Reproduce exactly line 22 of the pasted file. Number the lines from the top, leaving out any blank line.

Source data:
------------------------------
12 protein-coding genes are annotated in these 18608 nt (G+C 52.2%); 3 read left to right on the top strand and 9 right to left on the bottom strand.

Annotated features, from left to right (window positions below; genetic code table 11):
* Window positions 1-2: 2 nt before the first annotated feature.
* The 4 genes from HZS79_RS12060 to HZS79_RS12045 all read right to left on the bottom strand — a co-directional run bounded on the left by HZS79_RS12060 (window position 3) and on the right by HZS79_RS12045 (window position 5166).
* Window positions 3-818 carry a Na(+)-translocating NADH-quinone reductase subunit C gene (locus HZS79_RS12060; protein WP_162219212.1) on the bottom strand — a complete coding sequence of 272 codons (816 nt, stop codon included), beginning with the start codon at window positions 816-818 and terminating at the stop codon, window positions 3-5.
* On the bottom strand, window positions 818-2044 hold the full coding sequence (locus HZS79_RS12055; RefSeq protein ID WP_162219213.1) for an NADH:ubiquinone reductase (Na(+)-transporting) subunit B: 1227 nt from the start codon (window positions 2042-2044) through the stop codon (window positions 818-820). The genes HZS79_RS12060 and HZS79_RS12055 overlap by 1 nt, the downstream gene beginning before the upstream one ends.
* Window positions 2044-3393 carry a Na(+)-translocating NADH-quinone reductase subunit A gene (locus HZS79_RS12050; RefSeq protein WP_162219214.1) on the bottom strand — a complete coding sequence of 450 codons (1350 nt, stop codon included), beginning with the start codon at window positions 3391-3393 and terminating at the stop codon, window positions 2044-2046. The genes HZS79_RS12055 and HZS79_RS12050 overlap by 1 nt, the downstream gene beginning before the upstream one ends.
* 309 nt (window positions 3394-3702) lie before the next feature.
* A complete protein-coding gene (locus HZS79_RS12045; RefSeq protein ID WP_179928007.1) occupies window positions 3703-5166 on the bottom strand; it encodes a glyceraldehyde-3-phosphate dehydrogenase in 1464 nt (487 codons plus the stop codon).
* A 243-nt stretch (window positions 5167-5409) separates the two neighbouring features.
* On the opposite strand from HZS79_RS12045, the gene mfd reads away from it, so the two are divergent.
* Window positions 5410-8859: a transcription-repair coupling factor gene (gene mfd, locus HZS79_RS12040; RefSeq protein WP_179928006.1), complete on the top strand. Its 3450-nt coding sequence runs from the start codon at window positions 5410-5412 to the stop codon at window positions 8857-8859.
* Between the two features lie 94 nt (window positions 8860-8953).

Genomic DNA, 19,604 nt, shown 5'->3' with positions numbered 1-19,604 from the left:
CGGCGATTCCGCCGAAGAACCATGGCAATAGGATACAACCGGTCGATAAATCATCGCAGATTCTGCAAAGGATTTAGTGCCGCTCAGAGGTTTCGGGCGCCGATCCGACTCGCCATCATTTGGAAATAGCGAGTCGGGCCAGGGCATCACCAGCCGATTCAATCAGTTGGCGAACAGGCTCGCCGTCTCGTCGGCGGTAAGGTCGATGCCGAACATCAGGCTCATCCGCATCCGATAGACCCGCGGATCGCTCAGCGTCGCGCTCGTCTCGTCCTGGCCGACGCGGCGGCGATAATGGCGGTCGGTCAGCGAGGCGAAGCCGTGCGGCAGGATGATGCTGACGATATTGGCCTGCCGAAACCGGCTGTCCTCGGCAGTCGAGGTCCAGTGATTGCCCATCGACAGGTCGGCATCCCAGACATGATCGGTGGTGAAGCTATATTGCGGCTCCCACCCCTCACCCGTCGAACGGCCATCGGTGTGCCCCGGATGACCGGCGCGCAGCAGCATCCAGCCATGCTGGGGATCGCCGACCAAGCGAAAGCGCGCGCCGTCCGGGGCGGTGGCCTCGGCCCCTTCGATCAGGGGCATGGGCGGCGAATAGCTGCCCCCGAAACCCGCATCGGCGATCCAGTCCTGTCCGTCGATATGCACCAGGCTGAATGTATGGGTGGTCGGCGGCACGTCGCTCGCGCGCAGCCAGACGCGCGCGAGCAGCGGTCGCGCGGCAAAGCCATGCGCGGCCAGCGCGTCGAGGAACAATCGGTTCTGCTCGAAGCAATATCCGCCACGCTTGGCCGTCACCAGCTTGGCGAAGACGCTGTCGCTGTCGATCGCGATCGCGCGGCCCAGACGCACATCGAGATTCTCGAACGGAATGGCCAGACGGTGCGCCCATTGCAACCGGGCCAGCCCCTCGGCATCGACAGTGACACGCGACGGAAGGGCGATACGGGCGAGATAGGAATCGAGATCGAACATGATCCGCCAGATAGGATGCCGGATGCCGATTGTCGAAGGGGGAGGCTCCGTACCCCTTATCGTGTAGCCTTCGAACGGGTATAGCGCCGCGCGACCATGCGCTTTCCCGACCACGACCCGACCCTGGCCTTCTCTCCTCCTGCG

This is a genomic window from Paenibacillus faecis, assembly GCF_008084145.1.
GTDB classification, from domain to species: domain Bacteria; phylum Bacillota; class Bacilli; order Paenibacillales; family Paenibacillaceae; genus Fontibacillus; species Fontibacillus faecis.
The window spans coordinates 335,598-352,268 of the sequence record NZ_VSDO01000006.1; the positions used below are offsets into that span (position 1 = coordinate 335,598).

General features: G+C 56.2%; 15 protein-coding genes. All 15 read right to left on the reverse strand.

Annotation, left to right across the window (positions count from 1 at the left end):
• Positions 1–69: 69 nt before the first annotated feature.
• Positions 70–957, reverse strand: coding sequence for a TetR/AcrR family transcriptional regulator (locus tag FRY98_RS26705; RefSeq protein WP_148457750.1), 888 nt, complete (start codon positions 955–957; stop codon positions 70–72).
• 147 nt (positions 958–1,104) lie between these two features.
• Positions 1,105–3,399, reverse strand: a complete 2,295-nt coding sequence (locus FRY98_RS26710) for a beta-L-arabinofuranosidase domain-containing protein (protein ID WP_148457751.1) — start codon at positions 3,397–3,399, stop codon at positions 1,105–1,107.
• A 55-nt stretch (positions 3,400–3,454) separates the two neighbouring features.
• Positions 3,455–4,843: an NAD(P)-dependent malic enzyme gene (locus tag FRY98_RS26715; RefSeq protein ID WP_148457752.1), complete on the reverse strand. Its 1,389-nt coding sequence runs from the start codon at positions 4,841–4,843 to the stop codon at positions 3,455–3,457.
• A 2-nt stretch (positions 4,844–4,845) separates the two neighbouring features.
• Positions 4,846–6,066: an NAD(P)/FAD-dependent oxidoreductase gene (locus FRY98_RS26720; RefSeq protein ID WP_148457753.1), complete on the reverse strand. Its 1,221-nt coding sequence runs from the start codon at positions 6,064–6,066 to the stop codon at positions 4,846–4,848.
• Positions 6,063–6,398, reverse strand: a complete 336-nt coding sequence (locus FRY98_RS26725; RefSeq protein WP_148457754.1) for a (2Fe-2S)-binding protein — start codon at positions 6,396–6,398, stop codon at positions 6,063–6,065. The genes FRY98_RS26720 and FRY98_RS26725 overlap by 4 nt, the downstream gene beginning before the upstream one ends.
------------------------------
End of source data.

• Positions 70–957, reverse strand: coding sequence for a TetR/AcrR family transcriptional regulator (locus tag FRY98_RS26705; RefSeq protein WP_148457750.1), 888 nt, complete (start codon positions 955–957; stop codon positions 70–72).